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Last updated: 28 July 2017

Solar Energy in UK Corporations

The Evolution of Solar Energy In Corporate UK.

Green energy prices have experienced a downwards spiral, facilitating the growth of demand and resulting in a rapid increase in the solar industry as a whole. On a national level, the green energy phenomenon has gained huge popularity, the UK government being one of the major contributors to this.

Solar energy in the UK is widely used in households, through installation of solar panels which are now available for all types of homes, varying in sizes and power outputs. Furthermore, solar energy has seen a rise among UK corporations. Through installing solar panel systems on commercial rooftops, companies can benefit from solar energy as well.

Advantages of Solar Energy in UK Corporations

Size

Advantages of commercial rooftops over household roofs include size of the roof space which can accommodate big solar panel systems on warehouses and factories for example. The roof space of such structures is functionless and vacant, so the cost of installing the solar panels is reduced due to this.

Save Money

Companies can save money through installment of solar panels on the roof of their businesses . The bigger the installed system is, the less time it would take a business to become self-sufficient with power generation. This can drastically decrease energy bills if not eliminate them completely. More so the installation of solar energy on commercial rooftops can add to the commercial value of the property.

Government Support

The Department of Energy and Climate Change (DECC) supports the notion of installing more solar systems on commercial rooftops by establishing a series of incentives which will help businesses overcome financial and non-financial barriers. Among these incentives are the feed-in-tariff and solar strategy.

Read More: Government Support of Commercial Solar Rooftop Installations 

Solar Strategy

In its efforts to increase solar energy in UK corporations, the government has devised a solar strategy. This strategy aims to transform vacant land and buildings into power stations which could not only increase the region’s dependence on solar energy but create more jobs at the same time. At the basis of the solar strategy are four principles which bring to understanding the aim of the government project.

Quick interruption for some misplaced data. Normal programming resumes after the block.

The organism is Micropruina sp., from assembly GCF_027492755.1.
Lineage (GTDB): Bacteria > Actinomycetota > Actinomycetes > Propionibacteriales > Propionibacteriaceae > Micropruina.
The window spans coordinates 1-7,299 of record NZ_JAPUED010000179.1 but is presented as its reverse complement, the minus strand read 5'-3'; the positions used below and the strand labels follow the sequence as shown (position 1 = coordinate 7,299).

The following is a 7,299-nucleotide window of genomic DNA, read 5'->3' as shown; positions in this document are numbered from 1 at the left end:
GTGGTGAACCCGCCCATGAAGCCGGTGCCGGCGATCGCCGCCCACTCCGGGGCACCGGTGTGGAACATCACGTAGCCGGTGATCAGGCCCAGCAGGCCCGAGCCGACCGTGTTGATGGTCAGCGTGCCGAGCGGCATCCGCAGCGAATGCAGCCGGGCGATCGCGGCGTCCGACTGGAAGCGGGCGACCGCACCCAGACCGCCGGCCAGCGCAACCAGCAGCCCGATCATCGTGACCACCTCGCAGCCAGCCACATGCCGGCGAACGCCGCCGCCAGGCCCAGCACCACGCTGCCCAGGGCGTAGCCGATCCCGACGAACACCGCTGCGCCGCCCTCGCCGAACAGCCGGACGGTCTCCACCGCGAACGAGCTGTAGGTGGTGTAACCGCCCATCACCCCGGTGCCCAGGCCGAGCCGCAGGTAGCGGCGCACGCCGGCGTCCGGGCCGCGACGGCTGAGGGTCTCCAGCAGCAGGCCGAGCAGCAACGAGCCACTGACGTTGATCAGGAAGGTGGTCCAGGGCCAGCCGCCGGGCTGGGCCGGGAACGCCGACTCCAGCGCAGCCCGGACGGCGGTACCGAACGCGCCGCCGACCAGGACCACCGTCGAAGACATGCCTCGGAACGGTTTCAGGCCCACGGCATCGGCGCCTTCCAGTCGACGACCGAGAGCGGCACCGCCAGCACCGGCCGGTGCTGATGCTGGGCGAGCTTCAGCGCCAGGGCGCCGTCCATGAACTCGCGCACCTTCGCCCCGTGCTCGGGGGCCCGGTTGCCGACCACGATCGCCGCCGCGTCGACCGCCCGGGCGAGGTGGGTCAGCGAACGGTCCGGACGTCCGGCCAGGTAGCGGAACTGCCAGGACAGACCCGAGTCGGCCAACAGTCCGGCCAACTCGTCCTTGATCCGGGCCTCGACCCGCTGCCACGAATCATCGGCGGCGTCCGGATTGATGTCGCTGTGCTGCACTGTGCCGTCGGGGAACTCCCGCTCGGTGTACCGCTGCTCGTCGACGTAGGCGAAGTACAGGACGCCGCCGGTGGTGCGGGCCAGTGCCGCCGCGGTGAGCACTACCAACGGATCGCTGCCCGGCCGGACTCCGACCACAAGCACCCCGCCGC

• Solar PV development will result in the contribution to the carbon objectives through cost-effective projects, and as a whole to the overall energy goals of the region. This support for solar PV will ensure that the technology will have an equally important role among other technological efforts, in reducing carbon emissions and increasing energy security, thus making this more affordable for the customers.
  • Increased emphasis on solar PV will reduce carbon emissions, thus helping meet the UK’s target of 15% renewable energy from final consumption by 2020 and furthermore positively impacting the UK economy on a long term basis.
  • The development of solar PV should take into consideration environmental impacts such as landscape, heritage and local amenity. Local communities should be allowed to influence the decisions which may affect them.
  • The impacts on the national grid such as grid systems balancing, connectivity, and financial incentives should be assessed. The challenges of deploying high volumes of solar PV will need to be evaluated.

Changes in Solar Strategy

One of the issues that the solar strategy initially did not take into consideration was the impact on leasehold and tenancy agreements. With more than half of the UK’s commercial property being leasehold, this was a crucial area that needed to be assessed.

One of the challenges raised by this is persuading the landlords into making a long term solar investment, typically around 20 years, when the average commercial lease lengths in the UK are under 10 years.

After revision of the Solar Strategy, the DECC confirming that it will be possible from 2019 for building mounted solar panels to be moved to a different location without losing Feed in Tariff accreditation, and that schemes up to 1MW in size will no longer require full planning approval before permission is granted.

Read More: Changes in Solar Strategy